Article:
Poster Presentation

Wednesday, July 11, 2007
9:00 AM - 9:45 AM

Wednesday, July 11, 2007
2:45 PM - 3:30 PM
This presentation is part of : Poster Presentation I
Psychological Impact of Implantable Cardioverter Defibrillators on its Recipients
Erlinda C. Wheeler, DNS, RN1, Thomas Hardie, EdD, RN, CS, NP1, Ingrid Pretzer-Aboff, MA, RN1, Angela DiSabatino, MS, RN2, and Jennifer Saylor, MSN, APRN, BC3. (1) School of Nursing, University of Delaware, Newark, DE, USA, (2) Cardiovascular Research Program, Christiana Care Health Services, Newark, DE, USA, (3) Heart and vascular Interventional Services, Christiana Care Health Services, Newark, DE, USA
Learning Objective #1: Identify the psychological effects of implantable cardioverter defibrillator on recipients one month, 6 months and 12 months post implant.
Learning Objective #2: State the physiologic variable that significantly related to anxiety.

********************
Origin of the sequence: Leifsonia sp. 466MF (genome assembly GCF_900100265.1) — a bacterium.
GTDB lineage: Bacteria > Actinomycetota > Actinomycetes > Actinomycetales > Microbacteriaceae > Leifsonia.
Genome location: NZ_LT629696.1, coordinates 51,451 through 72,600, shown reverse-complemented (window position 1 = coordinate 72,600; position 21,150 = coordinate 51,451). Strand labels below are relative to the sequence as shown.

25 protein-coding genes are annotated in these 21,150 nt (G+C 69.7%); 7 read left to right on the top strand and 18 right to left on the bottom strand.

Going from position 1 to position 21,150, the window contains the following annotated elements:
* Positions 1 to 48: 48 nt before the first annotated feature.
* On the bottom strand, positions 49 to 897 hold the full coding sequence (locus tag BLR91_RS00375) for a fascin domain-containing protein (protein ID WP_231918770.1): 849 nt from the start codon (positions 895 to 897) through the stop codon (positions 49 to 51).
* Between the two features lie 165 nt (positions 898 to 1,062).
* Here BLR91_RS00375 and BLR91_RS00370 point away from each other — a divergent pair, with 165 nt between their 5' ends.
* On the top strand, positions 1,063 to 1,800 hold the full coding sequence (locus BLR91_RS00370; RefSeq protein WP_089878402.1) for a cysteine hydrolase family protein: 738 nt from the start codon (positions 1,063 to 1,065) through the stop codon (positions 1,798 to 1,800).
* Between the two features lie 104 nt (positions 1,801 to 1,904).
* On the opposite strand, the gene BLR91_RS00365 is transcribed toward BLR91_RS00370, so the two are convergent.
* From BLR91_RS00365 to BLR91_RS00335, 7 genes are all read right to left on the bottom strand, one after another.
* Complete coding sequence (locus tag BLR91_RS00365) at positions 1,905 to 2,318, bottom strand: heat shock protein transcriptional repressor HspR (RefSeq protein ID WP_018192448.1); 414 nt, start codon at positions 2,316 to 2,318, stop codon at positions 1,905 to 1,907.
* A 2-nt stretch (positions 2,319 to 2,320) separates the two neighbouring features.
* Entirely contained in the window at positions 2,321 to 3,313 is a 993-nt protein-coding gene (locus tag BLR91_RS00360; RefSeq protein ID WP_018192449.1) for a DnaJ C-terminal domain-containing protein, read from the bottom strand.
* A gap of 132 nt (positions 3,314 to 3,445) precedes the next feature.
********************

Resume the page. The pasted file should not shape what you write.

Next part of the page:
Introduction The use of implantable cardioverter defibrillators (ICD) has become increasingly more common to treat patients with life threatening ventricular arrhythmias. While the mortality benefits are clear, researchers see a need for studies focusing on the psychological and emotional impact of ICDs on the recipients. Anxiety and depression are reported to be common emotional responses in patients with ICD. The purposes of this study were to determine the impact of ICD on the psychological well-being of recipients and to explore the relationship of mood changes and physiological conditions. Method This study was a 12 month longitudinal prospective study that tracked depression and anxiety levels of ICD recipients after ICD implant, 4-6 weeks, 6 months, and 12 months post implant using Zung's Self-Rating Anxiety Scale and Patient Health Questionnaire (PHQ-9) for depression. Results There were 33 subjects enrolled in this study. Demographic and physiologic variables did not significantly relate to anxiety and depression levels. Ejection fraction (EF) did significantly relate to anxiety (p=0.03) but had no effect on depression. Overall depression and anxiety levels dropped significantly over time. However, the levels of anxiety were initially lower in the low EF group but increased over time. Conclusions and implications Anxiety and depression are common to patients who received an ICD but the intensity of these symptoms appears to wane over time. Ejection fraction status below 35 seems to offer some initial protection from anxiety, however it diminishes with time. The findings suggest that interventions should be implemented early since the needs are greatest in the first few months after ICD implant. Ejection fraction status merits further investigation to better understand its role in the reduction of early anxiety to determine if EF is a surrogate for other pharmacologic or physiologic processes.